The Old Lady and Her Friends

He knew her too well. He didn’t know how to tell her. He asked to visit her when he knew damn well she’d say no. He pretended to have plans when he already knew she’d cancel. She knew. She knew. Though her legs were crippled, her mind was sharp. She’d sit by her window pane until she figured out the patterns. “Why did he do it? Why?” Who knew if that question crossed his mind.

He was after his desire. That’s okay. In the short breath of life and 365 days a year, he could no longer genuinely desire to visit his friend. Even though he was a happy volunteer, he now barely tolerated her presence–forcing a smile but with contradicting eyes and brows. She was grown. In an unvoiced manner and his missing presence on those special senior days, he said much. It counted more than his wishes and good lucks.

“Coward,” she thought. Staying in a facility for old people she was used to it. Friends come and go. One day they’re loving, missing you, desiring your company, and one day, well, they walk out on you. No explanations. Her older company, those who lived with her at the “old folk home,” as everyone called it, didn’t even have the luxury to defriend anyone. They simply died. But even that counted as a more honorable goodbye. That sudden death. No ambiguity. No hope. No expectations. Only loss and grief because the only hope was dawn.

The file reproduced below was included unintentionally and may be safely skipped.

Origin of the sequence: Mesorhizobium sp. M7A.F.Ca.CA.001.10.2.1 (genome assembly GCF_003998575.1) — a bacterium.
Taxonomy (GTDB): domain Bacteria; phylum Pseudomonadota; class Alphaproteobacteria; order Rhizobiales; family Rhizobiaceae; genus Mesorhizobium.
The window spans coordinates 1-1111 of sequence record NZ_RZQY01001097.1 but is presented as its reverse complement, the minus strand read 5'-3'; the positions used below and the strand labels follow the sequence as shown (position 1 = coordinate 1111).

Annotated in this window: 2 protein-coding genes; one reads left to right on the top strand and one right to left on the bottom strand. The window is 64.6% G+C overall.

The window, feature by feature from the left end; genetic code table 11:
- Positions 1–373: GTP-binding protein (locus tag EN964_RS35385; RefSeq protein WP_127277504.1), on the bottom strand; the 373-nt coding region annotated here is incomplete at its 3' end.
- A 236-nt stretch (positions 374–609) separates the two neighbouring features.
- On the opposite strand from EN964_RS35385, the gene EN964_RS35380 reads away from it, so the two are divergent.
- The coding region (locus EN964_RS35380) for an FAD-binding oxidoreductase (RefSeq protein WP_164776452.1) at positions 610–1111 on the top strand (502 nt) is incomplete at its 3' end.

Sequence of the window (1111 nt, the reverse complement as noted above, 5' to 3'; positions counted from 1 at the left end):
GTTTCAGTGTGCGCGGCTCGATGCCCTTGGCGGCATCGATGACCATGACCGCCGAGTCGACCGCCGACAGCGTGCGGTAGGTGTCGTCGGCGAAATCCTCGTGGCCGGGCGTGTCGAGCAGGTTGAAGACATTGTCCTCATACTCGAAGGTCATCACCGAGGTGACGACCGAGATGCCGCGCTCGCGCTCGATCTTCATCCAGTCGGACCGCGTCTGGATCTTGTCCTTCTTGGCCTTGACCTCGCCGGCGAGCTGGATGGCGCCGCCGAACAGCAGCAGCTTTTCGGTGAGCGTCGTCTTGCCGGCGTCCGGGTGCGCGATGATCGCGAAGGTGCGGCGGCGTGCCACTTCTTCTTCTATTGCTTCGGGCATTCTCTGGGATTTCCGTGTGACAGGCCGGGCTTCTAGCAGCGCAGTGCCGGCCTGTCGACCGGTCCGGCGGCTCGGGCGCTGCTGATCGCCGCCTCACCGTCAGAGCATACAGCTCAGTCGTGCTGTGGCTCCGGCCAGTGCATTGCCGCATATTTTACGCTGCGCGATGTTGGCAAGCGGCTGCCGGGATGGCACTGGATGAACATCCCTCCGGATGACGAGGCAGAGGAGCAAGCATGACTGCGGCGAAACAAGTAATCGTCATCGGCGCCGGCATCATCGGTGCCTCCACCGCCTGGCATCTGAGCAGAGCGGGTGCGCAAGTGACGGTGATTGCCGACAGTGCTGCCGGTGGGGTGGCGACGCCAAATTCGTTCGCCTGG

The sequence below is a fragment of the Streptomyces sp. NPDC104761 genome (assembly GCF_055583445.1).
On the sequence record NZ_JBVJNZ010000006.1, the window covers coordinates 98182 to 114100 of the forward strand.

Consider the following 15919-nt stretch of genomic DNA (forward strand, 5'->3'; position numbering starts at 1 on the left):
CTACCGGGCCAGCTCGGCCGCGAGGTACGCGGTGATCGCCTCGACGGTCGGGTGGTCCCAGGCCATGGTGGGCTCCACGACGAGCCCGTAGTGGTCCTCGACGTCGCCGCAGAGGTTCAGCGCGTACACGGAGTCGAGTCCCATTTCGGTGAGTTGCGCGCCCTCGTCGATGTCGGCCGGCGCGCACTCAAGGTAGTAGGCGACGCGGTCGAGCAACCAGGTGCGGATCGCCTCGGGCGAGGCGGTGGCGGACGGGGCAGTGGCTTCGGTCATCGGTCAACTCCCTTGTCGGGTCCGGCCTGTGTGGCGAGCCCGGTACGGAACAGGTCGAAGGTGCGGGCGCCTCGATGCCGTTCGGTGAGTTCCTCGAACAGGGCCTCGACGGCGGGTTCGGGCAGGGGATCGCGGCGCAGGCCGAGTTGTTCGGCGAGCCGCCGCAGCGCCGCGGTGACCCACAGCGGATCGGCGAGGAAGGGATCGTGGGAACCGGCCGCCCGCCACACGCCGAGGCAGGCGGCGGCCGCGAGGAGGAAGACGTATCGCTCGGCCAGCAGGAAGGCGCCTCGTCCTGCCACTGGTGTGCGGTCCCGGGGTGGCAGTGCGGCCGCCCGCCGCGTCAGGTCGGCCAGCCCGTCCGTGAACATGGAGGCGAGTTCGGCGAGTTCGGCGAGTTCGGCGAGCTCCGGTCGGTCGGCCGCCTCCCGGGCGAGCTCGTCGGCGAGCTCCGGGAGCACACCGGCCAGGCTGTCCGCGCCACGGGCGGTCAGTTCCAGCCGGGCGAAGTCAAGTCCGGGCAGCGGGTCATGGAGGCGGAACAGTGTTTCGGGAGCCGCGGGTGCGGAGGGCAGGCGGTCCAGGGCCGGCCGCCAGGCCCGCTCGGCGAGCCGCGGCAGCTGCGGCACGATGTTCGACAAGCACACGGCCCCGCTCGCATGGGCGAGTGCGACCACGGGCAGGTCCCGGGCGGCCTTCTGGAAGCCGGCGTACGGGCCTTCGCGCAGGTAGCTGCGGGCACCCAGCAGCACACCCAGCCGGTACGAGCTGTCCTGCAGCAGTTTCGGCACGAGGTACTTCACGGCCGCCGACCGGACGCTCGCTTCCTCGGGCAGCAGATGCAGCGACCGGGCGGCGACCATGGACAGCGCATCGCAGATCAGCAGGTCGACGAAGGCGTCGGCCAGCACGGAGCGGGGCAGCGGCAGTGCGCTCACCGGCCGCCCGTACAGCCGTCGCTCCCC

The ones that lived, oh the ones that still roamed the earth, “The young populations,” she called them. Even if by some human action they gathered strength to visit the poor old lady, it was a bittersweet–the awkward conversations. The pauses. The eyes that wondered. The hands that fidgeted. That numbed silence that said, “Why are we talking?” Or the silence that revealed truth and honor, “Well, I visited. I fulfilled my human duty. I gotta skedaddle out of here ta…ta!Love Ya!”

That’s when she knew: it’s more honorable to walk away than to pretend a relationship, any relationship, is built on distance, secrets, and deception. It’s much more honorable to let autumn take its natural course so spring can come again. She said, “But I will not be like so. I shall be like all my old friends.” A sudden peace empowered her. She smiled at the thought. She rocked on her chair and repeated, “We have no faces. We are all these faces. We have no faces. We’re all these faces.”


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